• OUTLOOK As the winter months approach the temperatures are not the only thing dropping around the valley. Turbulent debt markets and a LAS VEGAS slowing economy have finally hit the commercial real estate market. RETAIL MARKET OVERVIEW According to a Federal Reserve official, “The strong headwinds that are facing financial institutions in the United States will likely continue for some time and struggles for the commercial real estate market are far from over.” Prices of existing commercial properties have declined sharply from their record highs and will likely continue to decline. Market conditions are expected to remain sluggish all throughout 2010 as the economy works it way out of the recession. Also affecting a faster recovery in the retail market comes from a combination of all-time low levels of consumer confidence and the highest unemployment numbers that we have seen in 26 years. The current 10% national unemployment rate equates to 15.7 million workers that remain jobless. According to the Labor Department “the largest job losses were in construction (down 62,000), manufacturing (down 61,000) and retail (down 40,000). Chief economist, Alan Levenson stated that “It’s not surprising to see continuing job losses in the retail sector because too many stores were built in response to overzealous consumer spending fueled by borrowing.” Although most economists report that the recession ended sometime in June, people are still afraid to spend money as unemployment keeps going up. As the Holiday shopping season comes to a close, the negative sales that were forecasted during third quarter ended up being a positive shopping season. Last year at this time retail sales fell 3.4%, however even as shoppers continue to worry about credit card debt and sky high unemployment rates, retail sales actually rose 3.6% from November 1st through December 24th. According to an Associated Press article, “ A large increase was seen in internet shopping, which SpendingPulse said was up 15.5% over last year.” Looking forward, incremental job growth is anticipated to be limited, with nearly every sector pointing toward continued contraction in 2010. Income and spending levels are also likely to remain depressed, as consumers pull pack in the face of uncertainty. These conditions will force retailers to shift their business models Nevada | pre-boom era, a change that can be difficult to achieve. That Las Vegas, back to the Commerce said, opportunities for those seeking expansion or entrance into the Las 2009 market over the next several years should be attractive Fourth Quarter Vegas from a pricing perspective. Las Vegas Retail Overview 2005-2009 YTD 9,000,000 18.00% 8,000,000 16.00% 7,000,000 14.00% 13.02% 6,000,000 12.00% Square Feet Vacancy 5,000,000 10.00% 4,000,000 7.40% 8.00% 3,000,000 6.00% 4.31% 3.71% 2,000,000 3.90% 4.00% 1,000,000 2.00% 0 0.00% Year 2005 2006 2007 2008 2009 YTD Ave Lease Rate $1.75 $1.92 $2.04 $2.15 $1.85 Base * Sf Millions 44.50 48.73 50.06 50.40 55.88 Built Vacant Inventory Vacancy C o m m e r C e | F o U T H Q Ua r T e r - 2 0 0 9 | r e ta i l m a r k e t r e v i e w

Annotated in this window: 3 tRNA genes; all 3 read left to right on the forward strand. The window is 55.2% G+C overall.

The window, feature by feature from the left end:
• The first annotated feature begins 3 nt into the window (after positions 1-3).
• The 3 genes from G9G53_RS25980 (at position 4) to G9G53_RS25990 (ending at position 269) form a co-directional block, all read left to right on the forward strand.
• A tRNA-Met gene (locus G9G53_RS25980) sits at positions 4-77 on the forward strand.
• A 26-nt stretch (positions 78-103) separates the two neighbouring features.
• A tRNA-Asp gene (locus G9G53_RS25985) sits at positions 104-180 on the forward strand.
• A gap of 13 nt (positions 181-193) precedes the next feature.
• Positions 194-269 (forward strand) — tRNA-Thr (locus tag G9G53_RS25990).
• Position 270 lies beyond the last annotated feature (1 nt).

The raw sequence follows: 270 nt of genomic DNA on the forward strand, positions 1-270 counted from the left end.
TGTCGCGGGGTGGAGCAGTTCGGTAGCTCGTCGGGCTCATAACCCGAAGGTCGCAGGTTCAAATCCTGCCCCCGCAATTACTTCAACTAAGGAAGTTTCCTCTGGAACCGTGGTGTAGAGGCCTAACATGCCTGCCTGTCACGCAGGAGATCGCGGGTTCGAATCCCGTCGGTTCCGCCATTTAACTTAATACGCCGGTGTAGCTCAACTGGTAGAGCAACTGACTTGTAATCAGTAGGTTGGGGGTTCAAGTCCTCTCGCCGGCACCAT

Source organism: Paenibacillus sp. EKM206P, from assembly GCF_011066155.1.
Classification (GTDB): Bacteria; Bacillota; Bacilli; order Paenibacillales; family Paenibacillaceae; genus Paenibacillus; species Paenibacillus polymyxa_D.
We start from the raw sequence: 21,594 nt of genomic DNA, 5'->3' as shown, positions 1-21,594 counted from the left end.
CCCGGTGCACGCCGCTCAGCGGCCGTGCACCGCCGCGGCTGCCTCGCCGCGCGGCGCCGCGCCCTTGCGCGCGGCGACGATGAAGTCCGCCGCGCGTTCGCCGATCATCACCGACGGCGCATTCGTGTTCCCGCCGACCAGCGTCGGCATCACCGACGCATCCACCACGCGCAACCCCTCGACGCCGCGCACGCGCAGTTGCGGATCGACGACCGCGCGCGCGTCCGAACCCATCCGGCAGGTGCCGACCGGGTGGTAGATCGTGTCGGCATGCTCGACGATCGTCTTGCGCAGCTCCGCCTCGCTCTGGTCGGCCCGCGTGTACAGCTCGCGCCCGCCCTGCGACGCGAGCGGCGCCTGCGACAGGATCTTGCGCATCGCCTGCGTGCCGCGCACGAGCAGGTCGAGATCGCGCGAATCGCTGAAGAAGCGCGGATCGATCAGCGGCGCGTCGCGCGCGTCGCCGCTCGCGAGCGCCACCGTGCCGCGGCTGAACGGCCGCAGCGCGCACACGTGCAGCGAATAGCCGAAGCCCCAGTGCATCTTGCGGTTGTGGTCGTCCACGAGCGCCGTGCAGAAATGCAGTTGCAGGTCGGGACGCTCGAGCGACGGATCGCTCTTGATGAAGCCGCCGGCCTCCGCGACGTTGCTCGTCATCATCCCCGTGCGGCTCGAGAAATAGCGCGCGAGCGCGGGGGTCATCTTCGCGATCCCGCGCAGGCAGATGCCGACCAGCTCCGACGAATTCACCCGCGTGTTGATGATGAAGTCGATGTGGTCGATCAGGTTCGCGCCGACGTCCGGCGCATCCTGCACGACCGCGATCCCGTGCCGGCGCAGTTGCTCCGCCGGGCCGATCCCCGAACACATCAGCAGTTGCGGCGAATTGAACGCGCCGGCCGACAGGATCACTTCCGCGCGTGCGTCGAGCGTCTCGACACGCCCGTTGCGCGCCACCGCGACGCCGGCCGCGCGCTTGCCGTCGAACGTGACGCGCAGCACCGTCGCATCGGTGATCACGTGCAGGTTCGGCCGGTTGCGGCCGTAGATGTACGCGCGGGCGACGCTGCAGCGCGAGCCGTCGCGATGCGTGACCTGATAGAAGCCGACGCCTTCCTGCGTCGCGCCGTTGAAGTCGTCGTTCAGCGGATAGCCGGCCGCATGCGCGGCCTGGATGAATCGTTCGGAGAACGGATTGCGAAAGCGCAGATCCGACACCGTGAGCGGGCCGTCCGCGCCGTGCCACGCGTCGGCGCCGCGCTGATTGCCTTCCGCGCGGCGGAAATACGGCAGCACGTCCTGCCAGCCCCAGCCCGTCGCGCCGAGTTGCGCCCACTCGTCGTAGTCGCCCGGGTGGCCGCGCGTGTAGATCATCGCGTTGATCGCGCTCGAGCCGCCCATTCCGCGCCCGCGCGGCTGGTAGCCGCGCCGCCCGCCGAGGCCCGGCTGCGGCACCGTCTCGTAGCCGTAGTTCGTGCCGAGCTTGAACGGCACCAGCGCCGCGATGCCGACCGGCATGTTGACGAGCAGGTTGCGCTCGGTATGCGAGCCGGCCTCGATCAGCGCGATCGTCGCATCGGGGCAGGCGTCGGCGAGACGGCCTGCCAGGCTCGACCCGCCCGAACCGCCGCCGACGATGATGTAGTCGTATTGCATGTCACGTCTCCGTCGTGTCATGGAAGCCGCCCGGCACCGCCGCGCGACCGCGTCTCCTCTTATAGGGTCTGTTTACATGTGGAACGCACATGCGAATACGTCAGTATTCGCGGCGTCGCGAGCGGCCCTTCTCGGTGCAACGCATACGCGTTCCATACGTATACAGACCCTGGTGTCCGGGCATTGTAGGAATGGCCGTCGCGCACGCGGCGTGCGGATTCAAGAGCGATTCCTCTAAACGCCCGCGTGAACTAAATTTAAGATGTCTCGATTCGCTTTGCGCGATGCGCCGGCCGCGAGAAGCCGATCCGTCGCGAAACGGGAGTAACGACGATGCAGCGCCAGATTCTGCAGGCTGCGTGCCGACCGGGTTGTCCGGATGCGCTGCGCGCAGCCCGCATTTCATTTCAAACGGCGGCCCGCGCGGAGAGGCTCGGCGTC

• Commerce CrG Las Vegas retail market report Q4 2009 inventory vacancy Demand & Supply Pricing No. of existing Under Const. Planned Vacancy Net Gross New asking rent (NNN) Bldgs. SF SF SF SF rate absorption Spaced Supply Low High avg. Central east Community Centers 21 3,470,953 - - 543,162 15.65% (84,048) 8,843 - $0.75 $3.50 $1.57 Freestanding 8 257,490 - - 32,125 12.48% 13,891 13,891 - $1.00 $2.75 $1.46 Neighborhood Centers 6 399,098 - - 126,622 31.73% (4,600) 1,100 - $0.90 $4.00 $2.44 anchorless Strip 35 1,365,424 - - 146,378 10.72% 5,893 36,288 - $0.65 $3.00 $1.39 total 70 5,492,965 - - 848,287 15.44% (68,864) 60,122 - $0.65 $4.00 $1.63 Central west Community Centers 34 5,827,422 - - 674,069 11.57% (78,656) 13,282 400,000 $0.50 $3.23 $1.42 Freestanding 2 90,320 - - 4,950 5.48% - - - $0.75 $1.60 $1.19 Neighborhood Centers 19 1,418,919 - - 179,188 12.63% (49,443) 6,929 - $0.90 $2.50 $1.48 anchorless Strip 40 1,440,320 - - 197,797 13.73% (2,573) 30,623 - $0.31 $2.50 $1.29 total 95 8,776,981 - - 1,056,004 12.03% (130,672) 50,834 400,000 $0.31 $3.23 $1.35 east Community Centers 17 2,637,089 - - 352,400 13.36% (177,521) 100,447 - $0.80 $4.50 $1.60 Freestanding 3 135,234 - - 50,000 36.97% 1,910 49,058 - $1.40 $1.75 $1.58 Neighborhood Centers 3 243,177 - - 30,324 12.47% (90) - - $1.50 $4.50 $2.40 anchorless Strip 12 402,940 - - 92,789 23.03% (13,883) 15,291 - $0.99 $2.25 $1.41 total 35 3,418,440 - - 525,513 15.37% (189,584) 164,796 - $0.80 $4.50 $1.75 Green valley Community Centers 35 7,275,457 - - 546,273 7.51% (68,345) 44,024 - $0.50 $3.50 $2.04 Freestanding 4 189,929 - - 58,491 30.80% (3,045) - - $0.99 $1.85 $1.61 Neighborhood Centers 21 2,128,629 - - 430,437 20.22% (26,230) 56,294 55,000 $0.21 $7.50 $2.23 anchorless Strip 23 789,884 - - 206,459 26.14% (3,124) 27,630 - $0.40 $3.25 $1.61 total 83 10,383,899 - - 1,241,660 11.96% (100,744) 127,948 55,000 $0.21 $7.50 $1.87 Henderson Community Centers 10 1,843,893 - - 289,315 15.69% 41,893 64,851 42,175 $0.75 $4.00 $1.98 Freestanding 3 115,059 - - - 0.00% - - - Neighborhood Centers 3 295,539 - - 7,400 2.50% - - - $1.75 $2.25 $2.11 anchorless Strip 4 232,564 - - 69,252 29.78% 4,601 4,601 - $1.70 $3.50 $2.57 total 20 2,487,055 - - 365,967 14.71% 46,494 69,452 42,175 $0.75 $4.00 $2.22 Nellis Community Centers 8 1,235,823 - - 74,602 6.04% (8,014) 8,668 - $0.85 $2.55 $1.41 Freestanding 3 170,340 - - 6,003 3.52% 32,532 32,532 - $1.75 $1.75 $1.75 Neighborhood Centers 11 908,002 - - 164,255 18.09% 49,075 64,075 - $0.75 $3.25 $1.81 anchorless Strip 15 458,204 - - 38,671 8.44% 54,617 54,800 - $0.70 $3.50 $1.67 total 37 2,772,369 - - 283,531 10.23% 128,210 160,075 - $0.70 $3.50 $1.66 North las vegas Community Centers 24 4,817,384 - - 708,695 14.71% 17,936 92,636 115,425 $0.99 $4.00 $2.32 Freestanding 1 22,200 - - 22,200 100.00% - - - $0.25 $3.50 $1.88 Neighborhood Centers 16 1,429,455 - - 306,467 21.44% (160,788) - - $0.90 $4.00 $1.91 anchorless Strip 10 381,659 - - 121,610 31.86% 24,200 45,085 - $0.49 $3.50 $1.52 total 51 6,650,698 - - 1,158,972 17.43% (118,652) 137,721 115,425 $0.25 $4.00 $1.91 Northwest Community Centers 18 3,574,266 - - 282,380 7.90% 2,613 26,928 - $0.21 $3.17 $1.70 Freestanding - - - - - #DIV/0! - - - Neighborhood Centers 11 721,010 - - 224,528 31.14% (34,389) 24,237 - $0.99 $4.00 $1.91 anchorless Strip 6 162,765 - - 20,057 12.32% 16,404 17,244 - $1.00 $3.25 $2.18 total 35 4,458,041 - - 526,965 11.82% (15,372) 68,409 - $0.21 $4.00 $1.93 Southwest Community Centers 17 4,661,095 - - 541,241 11.61% 64,342 70,000 - $1.00 $4.00 $2.18 Freestanding 1 26,218 - - 1,500 5.72% - - - $2.25 $2.25 $2.25 Neighborhood Centers 10 962,756 - - 131,931 13.70% (38,609) 23,803 - $1.25 $3.00 $2.13 anchorless Strip 41 1,509,686 - - 362,803 24.03% 124,819 169,974 - $0.75 $5.00 $1.84 total 69 7,159,755 - - 1,037,475 14.49% 150,552 263,777 - $0.75 $5.00 $2.10 Summerlin Community Centers 17 3,253,457 - - 106,760 3.28% 19,729 25,549 - $0.75 $5.00 $2.58 Freestanding - - - - - 0.00% - - - Neighborhood Centers 9 604,612 - - 43,306 7.16% (2,799) 201 - $1.45 $3.25 $2.31 anchorless Strip 13 429,521 - - 82,954 19.31% (25,020) - - $1.00 $3.75 $1.74 total 39 4,287,590 - - 233,020 5.43% (8,090) 25,750 - $0.75 $5.00 $2.12 las vegas total Community Centers 201 38,596,839 - - 4,118,897 10.67% (270,071) 455,228 557,600 $0.21 $5.00 $1.88 Freestanding 25 1,006,790 - - 175,269 17.41% 45,288 95,481 - $0.25 $3.50 $1.67 Neighborhood Centers 109 9,111,197 - - 1,644,458 18.05% (267,873) 176,639 55,000 $0.21 $7.50 $2.07 anchorless Strip 199 7,172,967 - - 1,338,770 18.66% 185,934 401,536 - $0.31 $5.00 $1.72 total 534 55,887,793 - - 7,277,394 13.02% (306,722) 1,128,884 612,600 $0.21 $7.50 $1.85 C o m m e r C e | F o U T H Q Ua r T e r - 2 0 0 9 | r e ta i l m a r k e t r e v i e w